The brick-and-mortar meltdown sets a record. And the second quarter starts out on the right foot. Read…   Defaults of Retailers Hit “All-Time High” in Q1: Moody’s

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  34 comments for “Google Saves Manhattan Office Market. Chinese Buyers Vanish

  1. BradK says:

    Funny, now that a New York Real Estate developer sits in the oval office.

    Any idea of why the Chinese owners are now selling? Political pressure back home, or a foreshadowing of a collapsing market?


      Chinese ‘hot’ money laundering out of China was being invested into prime NYC RE Commercial & Retail, plus Single Family Homes. When China’s Central Bank started enforcement against hot money laundering the jig was up and the speculators moved out all across the USA & CANADA due to regulation. Hot money laundering does not like regulatory framework.


    • Derek says:

      Capital control. Many Chinese buyers bought not for investment purposes…..

    • MC01 says:

      Last year HNA Group ran afoul of authorities, both domestic and foreign, and has gone into full retreat mode since: the sale of 1180 Avenue of Americas is just the starter, as the embattled Chinese conglomerate is currently seeking a buyer for their share into the Hilton group and is openly talking about “reorganizing” their investments abroad

      Earlier this year Anbang Group, the Chinese insurance company that made headlines in 2014 for buying the Waldorf Astoria New York from Blackrock, was nationalized by Chinese authorites and its chairman, Wu Xiaohui, has “disappeared” into the terrifying Chinese legal system.
      The Chinese government is currently going through Anbang’s foreign holdings to see what is “strategic” and can be kept and what can be sold for cold hard cash.

      Mao Zedong once wrote: “Hit one to educate a hundred”* and I have no doubt this is what Chinese authorities are trying to do now, albeit they are restraining themselves from using traditional Chinese heavy-handed tactics to avoid “spooking the economy”, a depressingly common feature of governments worldwide nowadays.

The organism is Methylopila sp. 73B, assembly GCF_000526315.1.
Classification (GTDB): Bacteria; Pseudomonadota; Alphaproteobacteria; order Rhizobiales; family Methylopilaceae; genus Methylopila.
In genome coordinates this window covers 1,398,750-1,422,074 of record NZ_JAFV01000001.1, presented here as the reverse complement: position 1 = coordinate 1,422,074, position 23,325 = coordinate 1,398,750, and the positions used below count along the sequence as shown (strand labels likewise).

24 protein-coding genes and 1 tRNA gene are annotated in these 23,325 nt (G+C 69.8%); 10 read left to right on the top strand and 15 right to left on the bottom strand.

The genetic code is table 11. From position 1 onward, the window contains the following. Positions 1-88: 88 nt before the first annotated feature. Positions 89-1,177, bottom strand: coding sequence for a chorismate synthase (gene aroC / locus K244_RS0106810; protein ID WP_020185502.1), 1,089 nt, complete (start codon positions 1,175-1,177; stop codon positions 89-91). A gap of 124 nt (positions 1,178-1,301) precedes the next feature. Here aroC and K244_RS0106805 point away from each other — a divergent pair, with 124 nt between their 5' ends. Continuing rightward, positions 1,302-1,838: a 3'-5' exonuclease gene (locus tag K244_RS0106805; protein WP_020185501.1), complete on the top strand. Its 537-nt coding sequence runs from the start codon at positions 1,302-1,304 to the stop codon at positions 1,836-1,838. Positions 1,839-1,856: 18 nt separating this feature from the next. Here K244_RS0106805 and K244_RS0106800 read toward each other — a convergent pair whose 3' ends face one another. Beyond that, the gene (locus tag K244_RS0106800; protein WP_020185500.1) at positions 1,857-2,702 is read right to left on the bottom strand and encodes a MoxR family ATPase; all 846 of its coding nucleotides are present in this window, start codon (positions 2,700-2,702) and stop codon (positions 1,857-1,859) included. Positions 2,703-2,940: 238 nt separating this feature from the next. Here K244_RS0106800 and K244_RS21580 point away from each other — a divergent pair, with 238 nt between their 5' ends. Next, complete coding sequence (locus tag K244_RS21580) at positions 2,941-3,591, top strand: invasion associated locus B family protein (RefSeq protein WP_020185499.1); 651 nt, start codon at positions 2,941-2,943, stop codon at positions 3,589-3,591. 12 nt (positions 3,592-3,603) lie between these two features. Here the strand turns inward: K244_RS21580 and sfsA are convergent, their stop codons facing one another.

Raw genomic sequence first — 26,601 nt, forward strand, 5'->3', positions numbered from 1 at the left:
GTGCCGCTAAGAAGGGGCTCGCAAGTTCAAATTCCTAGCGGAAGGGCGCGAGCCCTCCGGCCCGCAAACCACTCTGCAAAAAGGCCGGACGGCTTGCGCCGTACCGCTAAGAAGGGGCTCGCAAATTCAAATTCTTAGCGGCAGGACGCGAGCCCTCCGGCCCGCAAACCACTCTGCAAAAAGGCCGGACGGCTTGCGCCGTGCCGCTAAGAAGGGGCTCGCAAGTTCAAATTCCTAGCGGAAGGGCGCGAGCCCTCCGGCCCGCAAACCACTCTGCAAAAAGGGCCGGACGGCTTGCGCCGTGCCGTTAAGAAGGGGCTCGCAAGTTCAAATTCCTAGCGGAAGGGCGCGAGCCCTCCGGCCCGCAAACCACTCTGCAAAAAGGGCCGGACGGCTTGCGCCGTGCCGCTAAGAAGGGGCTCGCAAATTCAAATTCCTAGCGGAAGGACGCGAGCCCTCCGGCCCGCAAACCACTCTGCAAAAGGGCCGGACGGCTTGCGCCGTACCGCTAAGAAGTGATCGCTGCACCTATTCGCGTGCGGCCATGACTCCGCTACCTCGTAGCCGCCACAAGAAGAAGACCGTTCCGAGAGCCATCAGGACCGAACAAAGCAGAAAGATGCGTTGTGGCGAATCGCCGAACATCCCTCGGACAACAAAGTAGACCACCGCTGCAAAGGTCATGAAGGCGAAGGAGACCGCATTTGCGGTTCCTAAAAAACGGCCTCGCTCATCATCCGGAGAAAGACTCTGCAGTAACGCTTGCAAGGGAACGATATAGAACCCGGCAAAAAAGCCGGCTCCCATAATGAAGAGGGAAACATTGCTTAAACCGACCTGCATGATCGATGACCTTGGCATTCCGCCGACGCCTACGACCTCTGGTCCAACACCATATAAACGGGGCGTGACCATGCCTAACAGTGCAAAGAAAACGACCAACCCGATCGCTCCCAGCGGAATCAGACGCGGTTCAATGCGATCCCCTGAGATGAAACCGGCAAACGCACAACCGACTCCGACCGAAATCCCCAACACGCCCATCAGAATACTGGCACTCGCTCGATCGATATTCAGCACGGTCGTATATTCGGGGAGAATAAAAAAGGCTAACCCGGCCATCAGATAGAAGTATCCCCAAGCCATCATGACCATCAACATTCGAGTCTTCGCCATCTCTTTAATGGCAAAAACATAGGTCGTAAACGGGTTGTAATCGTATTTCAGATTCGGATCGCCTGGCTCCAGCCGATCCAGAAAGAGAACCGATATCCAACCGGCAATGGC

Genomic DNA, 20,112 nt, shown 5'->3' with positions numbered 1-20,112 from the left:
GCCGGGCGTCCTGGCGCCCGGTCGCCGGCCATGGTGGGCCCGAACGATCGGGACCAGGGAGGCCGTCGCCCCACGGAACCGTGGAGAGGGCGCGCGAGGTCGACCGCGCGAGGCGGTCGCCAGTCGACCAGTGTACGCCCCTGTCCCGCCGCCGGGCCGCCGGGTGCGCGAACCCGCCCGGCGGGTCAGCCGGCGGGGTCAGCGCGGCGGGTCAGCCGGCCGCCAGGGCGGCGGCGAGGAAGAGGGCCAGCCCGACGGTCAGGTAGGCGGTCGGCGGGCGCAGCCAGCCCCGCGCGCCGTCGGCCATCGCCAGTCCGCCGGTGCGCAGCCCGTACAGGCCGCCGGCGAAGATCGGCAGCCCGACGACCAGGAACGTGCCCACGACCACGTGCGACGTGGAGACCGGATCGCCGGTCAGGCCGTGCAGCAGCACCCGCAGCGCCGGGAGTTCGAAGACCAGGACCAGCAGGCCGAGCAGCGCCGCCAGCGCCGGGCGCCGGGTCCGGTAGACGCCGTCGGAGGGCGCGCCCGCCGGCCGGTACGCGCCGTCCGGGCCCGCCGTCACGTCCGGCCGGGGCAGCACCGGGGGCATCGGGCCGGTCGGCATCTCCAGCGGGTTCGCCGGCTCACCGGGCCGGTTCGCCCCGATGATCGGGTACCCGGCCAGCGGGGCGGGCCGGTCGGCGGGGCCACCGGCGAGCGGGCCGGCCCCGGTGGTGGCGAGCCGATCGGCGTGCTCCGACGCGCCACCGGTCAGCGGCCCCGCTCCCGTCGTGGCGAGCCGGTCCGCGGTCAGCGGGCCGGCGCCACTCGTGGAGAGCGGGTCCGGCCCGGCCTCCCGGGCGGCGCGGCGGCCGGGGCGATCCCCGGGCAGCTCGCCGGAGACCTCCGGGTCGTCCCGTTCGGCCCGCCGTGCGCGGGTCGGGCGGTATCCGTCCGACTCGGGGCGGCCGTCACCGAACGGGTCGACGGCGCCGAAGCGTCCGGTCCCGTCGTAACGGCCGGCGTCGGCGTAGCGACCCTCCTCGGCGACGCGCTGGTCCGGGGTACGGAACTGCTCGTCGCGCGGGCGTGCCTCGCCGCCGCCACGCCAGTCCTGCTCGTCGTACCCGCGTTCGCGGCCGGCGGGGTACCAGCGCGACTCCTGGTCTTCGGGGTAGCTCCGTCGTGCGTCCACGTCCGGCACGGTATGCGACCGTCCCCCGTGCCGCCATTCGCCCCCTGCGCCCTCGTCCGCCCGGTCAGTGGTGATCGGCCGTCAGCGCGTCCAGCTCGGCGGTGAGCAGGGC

HNA Group has to obey orders emanating from the State Council to the letter and “set an example” in typical Maoist fashion to avoid a fate worse than Anbang’s. The conglomerate’s existence and its leadership’s lives depend on this.

      * I am aware this is an ancient Chinese saying that Mao himself used according to the tradition of “Use the past to serve the future”.

      • Robert says:

        That reminds me of Confucius’ “Beat your children every day: if you don’t know why, they will.”

    • JZ says:

      FED tightens, Trump reduces US deficit, aka, China surplus. China needs Dollar for all the debt they borrowed in dollar. The first phase of US blowing bubbles and excess capacity through out the world is done. The 2nd phase of US tightening to stress the world’s bubble has begun. All elites know it. Shore up USD.

  2. JB says:

    Symbolic gesture-Google has made a fortune monetizing my cookies

  3. Pete Stubbben says:

    Anxiously await Amazon’s purchase of World Financial Center (downtown Wall Street area of manhattan) offering the opportunity of her new employees @ HQ2 to commute on the Rockaway ferry to my beautiful beach-side Queens neighborhood (the Rockaway Peninsula), as they might have on Puget Sound to commute from Seattle to one of the San Juan islands!!!… PJS

  4. raxadian says:

    Any reason the new 3 World Trading Center can’t be used for Office space instead?

    Because companies have been shutting down “working from home” since years ago.

    • Tony of Ca says:

      I never seen the leadership of country in such denial. The glut of office and retail is going to be off the charts.

      • alex in san jose AKA digital Detroit says:

        There’s more empty retail in downtown San Jose now than there was in 2012.

  5. Concerned citizen says: